The US Air Force makes concrete steps towards accelerating the limited and gradual construction of next-generation intercontinental ballistic missiles (ICBM).
The Pentagon will need new missiles to carry out a more aggressive nuclear strategy described in Nuclear Posture Review adopted the White House, writes National Interest.
Significant technological progress has already been achieved in the development and “system engineering” of a new arsenal of ICBMs, which will be called Ground Based Strategic Deterrent (GBSD), which will serve the United States until the 2070s.
The edition reminds that the latest version of the Nuclear Posture Review, promulgated earlier this year, calls for an increase in the role of nuclear weapons within the wider deterrence strategy. In particular, it is proposed to do this with the help of new nuclear missiles based on low-yield submarines.
“We are taking the NPR of 2010 and turning it on its head….it included no new mission. This new NPR changes that context and calls for deploying more weapons. Let’s get things done, execute on time,” said General Timothy Ray, commander of the US Air Force’s Global Strike Command.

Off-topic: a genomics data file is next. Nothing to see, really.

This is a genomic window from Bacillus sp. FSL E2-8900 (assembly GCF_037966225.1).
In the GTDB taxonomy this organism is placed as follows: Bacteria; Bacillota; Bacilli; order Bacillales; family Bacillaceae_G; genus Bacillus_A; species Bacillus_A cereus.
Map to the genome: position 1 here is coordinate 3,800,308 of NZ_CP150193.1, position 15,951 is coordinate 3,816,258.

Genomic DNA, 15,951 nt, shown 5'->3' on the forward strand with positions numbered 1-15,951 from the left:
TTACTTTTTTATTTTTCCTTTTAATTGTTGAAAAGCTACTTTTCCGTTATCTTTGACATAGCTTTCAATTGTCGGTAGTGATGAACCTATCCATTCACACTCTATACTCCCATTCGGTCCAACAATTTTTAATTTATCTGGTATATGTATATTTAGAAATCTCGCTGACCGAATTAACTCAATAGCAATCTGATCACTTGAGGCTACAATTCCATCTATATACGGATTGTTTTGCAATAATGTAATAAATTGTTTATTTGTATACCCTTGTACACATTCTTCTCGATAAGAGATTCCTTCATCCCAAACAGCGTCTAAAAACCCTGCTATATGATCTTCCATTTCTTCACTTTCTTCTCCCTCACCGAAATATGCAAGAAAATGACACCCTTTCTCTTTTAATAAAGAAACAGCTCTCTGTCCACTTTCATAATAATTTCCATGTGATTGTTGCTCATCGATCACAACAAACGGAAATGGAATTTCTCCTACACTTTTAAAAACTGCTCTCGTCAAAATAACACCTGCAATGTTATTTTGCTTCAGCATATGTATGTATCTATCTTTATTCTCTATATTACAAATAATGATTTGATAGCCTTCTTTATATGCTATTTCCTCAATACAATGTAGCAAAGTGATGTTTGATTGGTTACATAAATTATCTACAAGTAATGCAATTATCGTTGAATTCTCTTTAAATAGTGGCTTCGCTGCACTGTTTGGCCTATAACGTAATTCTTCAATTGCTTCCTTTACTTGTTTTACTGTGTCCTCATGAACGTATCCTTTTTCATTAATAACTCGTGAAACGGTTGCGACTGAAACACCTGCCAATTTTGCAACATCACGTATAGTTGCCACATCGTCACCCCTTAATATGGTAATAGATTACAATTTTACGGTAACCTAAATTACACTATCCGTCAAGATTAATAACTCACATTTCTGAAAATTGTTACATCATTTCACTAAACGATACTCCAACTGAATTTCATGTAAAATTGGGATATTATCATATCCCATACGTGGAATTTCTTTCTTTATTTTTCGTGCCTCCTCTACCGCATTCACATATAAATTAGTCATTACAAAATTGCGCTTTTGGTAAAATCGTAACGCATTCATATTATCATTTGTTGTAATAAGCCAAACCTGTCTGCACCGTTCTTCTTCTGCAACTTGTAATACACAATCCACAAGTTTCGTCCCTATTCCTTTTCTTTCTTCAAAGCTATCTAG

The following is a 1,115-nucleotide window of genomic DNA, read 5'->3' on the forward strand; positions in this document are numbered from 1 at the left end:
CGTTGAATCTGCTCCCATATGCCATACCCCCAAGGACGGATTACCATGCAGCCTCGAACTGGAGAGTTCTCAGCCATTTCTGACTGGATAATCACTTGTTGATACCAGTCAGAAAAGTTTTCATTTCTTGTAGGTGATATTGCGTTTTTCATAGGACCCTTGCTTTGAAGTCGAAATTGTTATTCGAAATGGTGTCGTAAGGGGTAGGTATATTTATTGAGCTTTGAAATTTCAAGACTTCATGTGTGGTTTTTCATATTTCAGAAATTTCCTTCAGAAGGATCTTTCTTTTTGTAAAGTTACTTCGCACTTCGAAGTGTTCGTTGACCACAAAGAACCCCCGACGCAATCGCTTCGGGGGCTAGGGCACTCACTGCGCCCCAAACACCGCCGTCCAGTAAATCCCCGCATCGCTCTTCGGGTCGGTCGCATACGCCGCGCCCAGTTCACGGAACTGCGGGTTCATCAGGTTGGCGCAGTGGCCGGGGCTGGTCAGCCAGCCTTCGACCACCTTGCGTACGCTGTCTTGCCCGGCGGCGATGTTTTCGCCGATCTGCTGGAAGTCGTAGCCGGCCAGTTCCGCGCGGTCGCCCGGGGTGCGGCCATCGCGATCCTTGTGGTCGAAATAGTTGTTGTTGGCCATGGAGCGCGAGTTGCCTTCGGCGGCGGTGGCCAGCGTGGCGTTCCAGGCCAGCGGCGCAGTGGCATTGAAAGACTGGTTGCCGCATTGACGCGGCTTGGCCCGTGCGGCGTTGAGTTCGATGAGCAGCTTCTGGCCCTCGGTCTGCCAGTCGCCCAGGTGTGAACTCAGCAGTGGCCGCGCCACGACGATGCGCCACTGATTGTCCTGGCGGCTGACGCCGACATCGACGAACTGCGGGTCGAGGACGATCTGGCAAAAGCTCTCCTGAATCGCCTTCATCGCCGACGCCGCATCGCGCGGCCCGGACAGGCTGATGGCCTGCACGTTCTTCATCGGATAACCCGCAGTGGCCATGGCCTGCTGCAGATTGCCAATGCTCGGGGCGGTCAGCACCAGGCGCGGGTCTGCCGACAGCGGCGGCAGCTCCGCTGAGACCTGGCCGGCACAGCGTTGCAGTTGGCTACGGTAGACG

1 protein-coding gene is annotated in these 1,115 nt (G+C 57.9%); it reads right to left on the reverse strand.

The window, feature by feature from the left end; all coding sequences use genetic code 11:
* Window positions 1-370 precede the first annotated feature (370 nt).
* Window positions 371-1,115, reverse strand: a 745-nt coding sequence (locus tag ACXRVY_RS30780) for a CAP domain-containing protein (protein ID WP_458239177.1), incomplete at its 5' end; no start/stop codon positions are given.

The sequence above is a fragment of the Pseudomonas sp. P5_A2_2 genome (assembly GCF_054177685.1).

The Air Force plans to launch new ICBMs in the early 2020s as part of a long-term plan to develop and deploy the next generation of intercontinental nuclear warheads until the end of the next decade. The new US weapons will have improved characteristics in terms of range, operational fitness, aiming technologies and lethality.
Ray said that the sum total of what the US military are doing will be a very significant broad enterprise, which reflects the renewed interest.
Contracts for developing, testing and launching new ICBMs were awarded to Northrop Grumman and Boeing last year. For the phase, in fact, they have been given three years of development, after which the Air Force plans to move to the engineering and production stage, as well as the deployment of new missiles.
Overall, the US Army is going to build about 400 new GBSD weapons to update the nuclear arsenal, built in the 1970s. In particular, the new missiles will replace the old Minuteman III, created by Boeing during the Cold War.